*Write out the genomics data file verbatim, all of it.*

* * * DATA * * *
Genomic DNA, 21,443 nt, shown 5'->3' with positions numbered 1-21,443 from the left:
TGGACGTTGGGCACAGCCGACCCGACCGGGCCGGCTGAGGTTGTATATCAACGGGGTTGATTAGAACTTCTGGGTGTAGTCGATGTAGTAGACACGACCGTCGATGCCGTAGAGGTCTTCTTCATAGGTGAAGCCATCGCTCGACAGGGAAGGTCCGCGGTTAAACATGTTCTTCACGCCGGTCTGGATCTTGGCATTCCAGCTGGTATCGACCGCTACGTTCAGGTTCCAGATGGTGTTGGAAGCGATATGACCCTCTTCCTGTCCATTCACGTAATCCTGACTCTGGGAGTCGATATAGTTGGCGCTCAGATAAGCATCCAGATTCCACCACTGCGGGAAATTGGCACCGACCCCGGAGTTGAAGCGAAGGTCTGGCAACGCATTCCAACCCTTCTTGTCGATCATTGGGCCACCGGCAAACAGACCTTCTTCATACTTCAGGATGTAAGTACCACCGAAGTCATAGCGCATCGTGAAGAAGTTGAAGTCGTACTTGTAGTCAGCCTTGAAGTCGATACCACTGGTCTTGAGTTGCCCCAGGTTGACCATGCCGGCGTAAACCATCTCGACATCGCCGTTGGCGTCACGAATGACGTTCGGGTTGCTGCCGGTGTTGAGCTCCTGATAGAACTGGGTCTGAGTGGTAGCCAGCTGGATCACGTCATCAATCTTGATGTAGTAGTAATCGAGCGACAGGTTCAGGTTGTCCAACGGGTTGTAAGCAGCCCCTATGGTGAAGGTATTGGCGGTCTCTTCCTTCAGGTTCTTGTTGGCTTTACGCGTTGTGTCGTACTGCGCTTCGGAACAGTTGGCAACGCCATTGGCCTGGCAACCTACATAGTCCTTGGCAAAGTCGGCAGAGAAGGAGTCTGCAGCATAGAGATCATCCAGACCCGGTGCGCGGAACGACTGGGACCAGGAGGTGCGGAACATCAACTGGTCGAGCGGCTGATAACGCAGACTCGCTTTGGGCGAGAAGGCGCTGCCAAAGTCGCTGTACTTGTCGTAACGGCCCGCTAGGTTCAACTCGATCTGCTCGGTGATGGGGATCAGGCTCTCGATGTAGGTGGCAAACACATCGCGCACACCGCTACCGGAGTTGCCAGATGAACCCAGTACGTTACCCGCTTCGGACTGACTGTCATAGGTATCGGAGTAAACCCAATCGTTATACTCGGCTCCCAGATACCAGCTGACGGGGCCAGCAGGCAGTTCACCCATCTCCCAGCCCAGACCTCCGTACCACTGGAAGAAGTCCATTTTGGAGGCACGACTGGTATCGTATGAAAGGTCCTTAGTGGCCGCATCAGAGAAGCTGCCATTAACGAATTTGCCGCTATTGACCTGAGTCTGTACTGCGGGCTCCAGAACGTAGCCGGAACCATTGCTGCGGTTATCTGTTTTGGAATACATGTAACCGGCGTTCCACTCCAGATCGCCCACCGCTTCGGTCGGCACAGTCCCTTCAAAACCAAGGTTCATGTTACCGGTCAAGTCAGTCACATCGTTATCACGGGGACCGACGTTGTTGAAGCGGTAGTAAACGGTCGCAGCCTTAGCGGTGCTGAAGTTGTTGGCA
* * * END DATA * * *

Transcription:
Genomic DNA, 21,443 nt, shown 5'->3' with positions numbered 1-21,443 from the left:
TGGACGTTGGGCACAGCCGACCCGACCGGGCCGGCTGAGGTTGTATATCAACGGGGTTGATTAGAACTTCTGGGTGTAGTCGATGTAGTAGACACGACCGTCGATGCCGTAGAGGTCTTCTTCATAGGTGAAGCCATCGCTCGACAGGGAAGGTCCGCGGTTAAACATGTTCTTCACGCCGGTCTGGATCTTGGCATTCCAGCTGGTATCGACCGCTACGTTCAGGTTCCAGATGGTGTTGGAAGCGATATGACCCTCTTCCTGTCCATTCACGTAATCCTGACTCTGGGAGTCGATATAGTTGGCGCTCAGATAAGCATCCAGATTCCACCACTGCGGGAAATTGGCACCGACCCCGGAGTTGAAGCGAAGGTCTGGCAACGCATTCCAACCCTTCTTGTCGATCATTGGGCCACCGGCAAACAGACCTTCTTCATACTTCAGGATGTAAGTACCACCGAAGTCATAGCGCATCGTGAAGAAGTTGAAGTCGTACTTGTAGTCAGCCTTGAAGTCGATACCACTGGTCTTGAGTTGCCCCAGGTTGACCATGCCGGCGTAAACCATCTCGACATCGCCGTTGGCGTCACGAATGACGTTCGGGTTGCTGCCGGTGTTGAGCTCCTGATAGAACTGGGTCTGAGTGGTAGCCAGCTGGATCACGTCATCAATCTTGATGTAGTAGTAATCGAGCGACAGGTTCAGGTTGTCCAACGGGTTGTAAGCAGCCCCTATGGTGAAGGTATTGGCGGTCTCTTCCTTCAGGTTCTTGTTGGCTTTACGCGTTGTGTCGTACTGCGCTTCGGAACAGTTGGCAACGCCATTGGCCTGGCAACCTACATAGTCCTTGGCAAAGTCGGCAGAGAAGGAGTCTGCAGCATAGAGATCATCCAGACCCGGTGCGCGGAACGACTGGGACCAGGAGGTGCGGAACATCAACTGGTCGAGCGGCTGATAACGCAGACTCGCTTTGGGCGAGAAGGCGCTGCCAAAGTCGCTGTACTTGTCGTAACGGCCCGCTAGGTTCAACTCGATCTGCTCGGTGATGGGGATCAGGCTCTCGATGTAGGTGGCAAACACATCGCGCACACCGCTACCGGAGTTGCCAGATGAACCCAGTACGTTACCCGCTTCGGACTGACTGTCATAGGTATCGGAGTAAACCCAATCGTTATACTCGGCTCCCAGATACCAGCTGACGGGGCCAGCAGGCAGTTCACCCATCTCCCAGCCCAGACCTCCGTACCACTGGAAGAAGTCCATTTTGGAGGCACGACTGGTATCGTATGAAAGGTCCTTAGTGGCCGCATCAGAGAAGCTGCCATTAACGAATTTGCCGCTATTGACCTGAGTCTGTACTGCGGGCTCCAGAACGTAGCCGGAACCATTGCTGCGGTTATCTGTTTTGGAATACATGTAACCGGCGTTCCACTCCAGATCGCCCACCGCTTCGGTCGGCACAGTCCCTTCAAAACCAAGGTTCATGTTACCGGTCAAGTCAGTCACATCGTTATCACGGGGACCGACGTTGTTGAAGCGGTAGTAAACGGTCGCAGCCTTAGCGGTGCTGAAGTTGTTGGCA